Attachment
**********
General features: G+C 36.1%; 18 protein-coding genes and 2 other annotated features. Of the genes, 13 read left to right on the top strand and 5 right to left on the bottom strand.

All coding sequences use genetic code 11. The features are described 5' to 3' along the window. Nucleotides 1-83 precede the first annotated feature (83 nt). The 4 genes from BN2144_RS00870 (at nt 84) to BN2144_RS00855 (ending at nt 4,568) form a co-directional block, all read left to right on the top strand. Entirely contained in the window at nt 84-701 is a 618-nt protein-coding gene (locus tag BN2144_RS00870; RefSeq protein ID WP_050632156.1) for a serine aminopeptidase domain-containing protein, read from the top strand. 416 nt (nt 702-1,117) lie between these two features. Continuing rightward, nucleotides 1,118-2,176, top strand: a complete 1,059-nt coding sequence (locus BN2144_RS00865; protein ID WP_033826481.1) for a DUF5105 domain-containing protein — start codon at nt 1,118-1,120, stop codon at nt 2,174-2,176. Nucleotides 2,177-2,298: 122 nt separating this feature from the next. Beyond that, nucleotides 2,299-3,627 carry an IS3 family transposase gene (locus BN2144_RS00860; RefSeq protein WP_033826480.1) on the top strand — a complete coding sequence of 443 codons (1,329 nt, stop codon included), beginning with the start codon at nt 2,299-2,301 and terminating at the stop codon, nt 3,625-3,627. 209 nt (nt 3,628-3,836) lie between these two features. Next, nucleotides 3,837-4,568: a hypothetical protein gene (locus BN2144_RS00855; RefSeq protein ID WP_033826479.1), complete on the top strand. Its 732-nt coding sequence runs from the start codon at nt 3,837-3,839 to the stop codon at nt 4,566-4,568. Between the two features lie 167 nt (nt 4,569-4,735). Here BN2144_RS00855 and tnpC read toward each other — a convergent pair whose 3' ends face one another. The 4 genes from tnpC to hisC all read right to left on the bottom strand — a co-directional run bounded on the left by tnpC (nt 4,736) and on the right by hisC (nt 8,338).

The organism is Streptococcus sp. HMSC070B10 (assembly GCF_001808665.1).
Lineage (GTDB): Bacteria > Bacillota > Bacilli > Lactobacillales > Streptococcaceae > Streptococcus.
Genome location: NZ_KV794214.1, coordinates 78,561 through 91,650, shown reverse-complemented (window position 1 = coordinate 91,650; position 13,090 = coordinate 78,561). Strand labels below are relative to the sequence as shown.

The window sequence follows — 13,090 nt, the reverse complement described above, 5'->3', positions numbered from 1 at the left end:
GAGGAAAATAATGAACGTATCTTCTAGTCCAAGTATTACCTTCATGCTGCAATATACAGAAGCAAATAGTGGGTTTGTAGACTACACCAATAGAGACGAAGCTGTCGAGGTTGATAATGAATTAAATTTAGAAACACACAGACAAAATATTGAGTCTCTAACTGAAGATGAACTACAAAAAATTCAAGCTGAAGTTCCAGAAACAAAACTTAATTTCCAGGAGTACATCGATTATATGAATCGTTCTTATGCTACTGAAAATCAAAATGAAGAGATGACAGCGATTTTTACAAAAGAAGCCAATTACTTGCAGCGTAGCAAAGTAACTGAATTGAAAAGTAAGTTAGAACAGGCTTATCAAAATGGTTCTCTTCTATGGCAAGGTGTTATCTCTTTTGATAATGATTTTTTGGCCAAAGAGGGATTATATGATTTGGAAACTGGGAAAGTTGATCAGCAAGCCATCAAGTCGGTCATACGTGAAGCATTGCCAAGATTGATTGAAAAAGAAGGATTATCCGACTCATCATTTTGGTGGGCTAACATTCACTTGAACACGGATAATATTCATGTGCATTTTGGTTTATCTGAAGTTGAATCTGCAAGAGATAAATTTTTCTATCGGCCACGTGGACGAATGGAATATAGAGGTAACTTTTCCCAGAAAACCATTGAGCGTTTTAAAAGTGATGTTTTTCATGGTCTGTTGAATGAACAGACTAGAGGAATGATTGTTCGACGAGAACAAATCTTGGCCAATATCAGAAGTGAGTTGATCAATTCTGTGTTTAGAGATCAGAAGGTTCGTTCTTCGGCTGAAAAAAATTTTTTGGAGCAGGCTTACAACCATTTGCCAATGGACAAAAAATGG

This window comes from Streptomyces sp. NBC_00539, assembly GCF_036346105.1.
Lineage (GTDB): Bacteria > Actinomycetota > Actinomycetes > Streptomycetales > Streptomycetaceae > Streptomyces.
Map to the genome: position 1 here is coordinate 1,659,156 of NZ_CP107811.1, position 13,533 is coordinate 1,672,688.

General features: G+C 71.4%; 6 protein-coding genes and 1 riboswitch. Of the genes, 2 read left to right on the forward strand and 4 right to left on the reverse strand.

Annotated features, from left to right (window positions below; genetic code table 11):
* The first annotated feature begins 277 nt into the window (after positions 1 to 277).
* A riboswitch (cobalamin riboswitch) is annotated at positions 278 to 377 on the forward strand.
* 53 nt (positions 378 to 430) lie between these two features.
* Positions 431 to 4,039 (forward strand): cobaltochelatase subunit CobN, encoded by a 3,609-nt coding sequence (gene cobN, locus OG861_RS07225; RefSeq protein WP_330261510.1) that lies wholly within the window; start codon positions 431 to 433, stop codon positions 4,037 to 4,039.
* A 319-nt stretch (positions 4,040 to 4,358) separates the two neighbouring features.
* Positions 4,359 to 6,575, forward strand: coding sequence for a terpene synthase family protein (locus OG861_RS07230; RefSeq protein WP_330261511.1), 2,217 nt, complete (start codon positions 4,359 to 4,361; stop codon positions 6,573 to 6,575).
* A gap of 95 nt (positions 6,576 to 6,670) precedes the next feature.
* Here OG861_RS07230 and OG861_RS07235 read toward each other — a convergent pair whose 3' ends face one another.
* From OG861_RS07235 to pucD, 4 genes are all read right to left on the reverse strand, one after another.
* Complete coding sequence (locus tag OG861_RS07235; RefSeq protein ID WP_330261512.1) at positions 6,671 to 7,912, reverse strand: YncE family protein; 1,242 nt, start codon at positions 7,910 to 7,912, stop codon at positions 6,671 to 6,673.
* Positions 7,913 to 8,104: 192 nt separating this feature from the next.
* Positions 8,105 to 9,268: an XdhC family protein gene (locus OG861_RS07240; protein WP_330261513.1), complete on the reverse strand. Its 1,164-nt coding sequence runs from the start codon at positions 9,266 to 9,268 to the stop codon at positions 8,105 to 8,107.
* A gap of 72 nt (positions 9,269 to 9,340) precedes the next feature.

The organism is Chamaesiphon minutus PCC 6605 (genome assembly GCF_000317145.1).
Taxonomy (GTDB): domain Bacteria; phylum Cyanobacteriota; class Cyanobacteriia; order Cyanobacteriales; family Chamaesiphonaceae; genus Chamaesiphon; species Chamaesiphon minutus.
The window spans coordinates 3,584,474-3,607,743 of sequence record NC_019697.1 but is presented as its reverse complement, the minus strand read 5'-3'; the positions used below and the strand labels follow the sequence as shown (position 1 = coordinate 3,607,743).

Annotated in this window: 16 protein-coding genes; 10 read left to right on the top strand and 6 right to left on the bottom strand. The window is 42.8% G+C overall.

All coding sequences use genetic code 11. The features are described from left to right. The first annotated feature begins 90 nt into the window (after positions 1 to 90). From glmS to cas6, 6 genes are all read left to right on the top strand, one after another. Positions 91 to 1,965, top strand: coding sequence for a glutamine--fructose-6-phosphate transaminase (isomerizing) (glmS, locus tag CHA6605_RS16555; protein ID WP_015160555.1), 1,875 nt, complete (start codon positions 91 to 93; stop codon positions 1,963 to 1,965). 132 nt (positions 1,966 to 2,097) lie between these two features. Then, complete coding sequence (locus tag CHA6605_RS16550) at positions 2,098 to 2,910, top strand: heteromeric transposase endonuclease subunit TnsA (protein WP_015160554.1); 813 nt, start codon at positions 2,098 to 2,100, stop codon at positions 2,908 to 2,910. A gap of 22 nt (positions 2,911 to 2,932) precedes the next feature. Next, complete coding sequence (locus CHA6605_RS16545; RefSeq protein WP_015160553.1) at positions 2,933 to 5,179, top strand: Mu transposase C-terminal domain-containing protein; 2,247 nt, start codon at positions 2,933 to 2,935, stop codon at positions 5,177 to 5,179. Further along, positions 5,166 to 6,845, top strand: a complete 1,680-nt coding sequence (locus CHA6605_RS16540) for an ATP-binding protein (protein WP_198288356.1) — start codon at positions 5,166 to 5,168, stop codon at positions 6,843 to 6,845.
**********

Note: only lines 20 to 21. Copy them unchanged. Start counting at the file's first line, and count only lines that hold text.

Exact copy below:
* Here OG861_RS07230 and OG861_RS07235 read toward each other — a convergent pair whose 3' ends face one another.
* From OG861_RS07235 to pucD, 4 genes are all read right to left on the reverse strand, one after another.